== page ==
Security policies can be defined from within the school’s IT systems, allowing them to have full ownership and control over this process, reducing their dependency on operators and Wi-Fi providers. To gain entry, students and teachers can access networks using a two-factor authentication process that requires both SIM card and PIN verification for secure access.
Private LTE networks carrying data traffic that belongs exclusively to schools and colleges reduce the risk that data will be compromised by an external cyberattack. This provides assurances that students are protected within a safe learning environment. With greater visibility and control of the data, unauthorized traffic is easily detected and managed in order to preserve the integrity of the network.
Compared to alternative solutions such as public LTE and Wi-Fi, private LTE delivers consistent reliability and dependable levels of performance. This makes it the ideal option to help schools and colleges remain online and operational in the face of COVID disruption.
A major advantage of private networks is that they allow organisations to isolate their requirements from the rest of the mass market; this is important as there is greater assurance of network availability in congested areas, resulting in much more robust connectivity overall. Without interference experienced on public networks, students are able to achieve their academic goals unimpeded by sub-optimal network quality.
On a private LTE network, it is possible to arrange usage prioritisation for priority applications, such as video conferencing. This means that students using the network to browse social media or stream video content don’t slow down the network or the efforts of teachers and fellow students.
Going the distance
Premises run by academic institutions can commonly cover an expansive area, from hundreds of thousands of feet to a few square miles distributed over multiple locations. With college students isolated in dorm rooms and resorting to distance learning as a response to the pandemic, private LTE is the perfect solution to solve the ‘wide area LAN’ challenge as they offer superior range, both indoors and outdoors.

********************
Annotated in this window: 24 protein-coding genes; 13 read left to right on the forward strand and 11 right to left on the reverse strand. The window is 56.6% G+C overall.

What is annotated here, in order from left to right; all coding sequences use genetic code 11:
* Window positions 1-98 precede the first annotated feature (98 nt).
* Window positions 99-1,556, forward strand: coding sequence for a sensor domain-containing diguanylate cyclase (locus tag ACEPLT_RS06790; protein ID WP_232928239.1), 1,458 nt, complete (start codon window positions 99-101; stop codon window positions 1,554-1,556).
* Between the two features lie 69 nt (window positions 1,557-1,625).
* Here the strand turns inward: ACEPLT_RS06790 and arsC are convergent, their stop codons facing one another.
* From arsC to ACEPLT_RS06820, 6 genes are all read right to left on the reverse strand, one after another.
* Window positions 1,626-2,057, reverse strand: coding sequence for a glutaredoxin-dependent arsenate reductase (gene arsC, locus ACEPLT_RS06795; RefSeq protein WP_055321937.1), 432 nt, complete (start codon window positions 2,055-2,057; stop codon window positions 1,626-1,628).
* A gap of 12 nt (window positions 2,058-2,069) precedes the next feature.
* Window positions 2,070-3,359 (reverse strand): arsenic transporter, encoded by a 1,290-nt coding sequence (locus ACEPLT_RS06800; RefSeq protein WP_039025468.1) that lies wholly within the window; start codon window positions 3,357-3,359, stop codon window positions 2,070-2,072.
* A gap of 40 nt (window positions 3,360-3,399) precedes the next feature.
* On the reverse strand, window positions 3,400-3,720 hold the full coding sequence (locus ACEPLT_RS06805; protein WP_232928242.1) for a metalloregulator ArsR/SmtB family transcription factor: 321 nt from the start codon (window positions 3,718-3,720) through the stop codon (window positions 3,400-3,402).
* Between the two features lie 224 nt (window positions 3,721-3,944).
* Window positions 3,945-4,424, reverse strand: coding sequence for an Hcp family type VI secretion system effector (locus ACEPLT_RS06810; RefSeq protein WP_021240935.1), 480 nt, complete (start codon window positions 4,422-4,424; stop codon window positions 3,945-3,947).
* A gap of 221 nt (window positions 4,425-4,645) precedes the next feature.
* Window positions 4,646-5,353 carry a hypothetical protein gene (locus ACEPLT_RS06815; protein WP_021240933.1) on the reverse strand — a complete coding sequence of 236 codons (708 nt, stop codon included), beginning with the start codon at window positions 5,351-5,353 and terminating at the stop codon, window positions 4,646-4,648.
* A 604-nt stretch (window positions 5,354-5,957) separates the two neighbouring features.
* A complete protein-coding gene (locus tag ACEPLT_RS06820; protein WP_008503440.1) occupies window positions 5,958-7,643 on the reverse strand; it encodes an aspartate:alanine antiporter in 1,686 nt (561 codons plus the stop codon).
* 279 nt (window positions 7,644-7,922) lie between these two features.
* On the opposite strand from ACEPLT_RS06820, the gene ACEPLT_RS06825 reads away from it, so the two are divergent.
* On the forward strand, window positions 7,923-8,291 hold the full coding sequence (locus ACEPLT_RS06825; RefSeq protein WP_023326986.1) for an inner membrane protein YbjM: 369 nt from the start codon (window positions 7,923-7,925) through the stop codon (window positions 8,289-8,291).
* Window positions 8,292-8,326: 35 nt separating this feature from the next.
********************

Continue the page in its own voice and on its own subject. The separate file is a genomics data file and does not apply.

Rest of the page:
By installing their own private network, academic institutions can guarantee coverage at their locations to a mobile population of students and staff. In terms of reach, private LTE offers better signal strength and transmits across a variety of environments. For instance, signals from the CBRS component of the LTE network infrastructure can penetrate indoor walls, making this type of technology robust enough to support eLearning. In addition, high volumes of data can be carried over long distances which means educational resources can be shared easily.
Continuity of learning
As schools and colleges across the country evaluate their options to avoid serious disruption to students’ education, institutions should consider private networks as a viable opportunity to support new and emerging requirements for flexible learning.
An additional factor about private LTE is that it can be cheaper to run than public LTE, which is great news for school and college administrators who need to assign resources carefully and manage a tight budget. Private LTE provides the education sector with a cost-effective path to a safe and reliable wireless network over which they have full operational control. What’s not to love?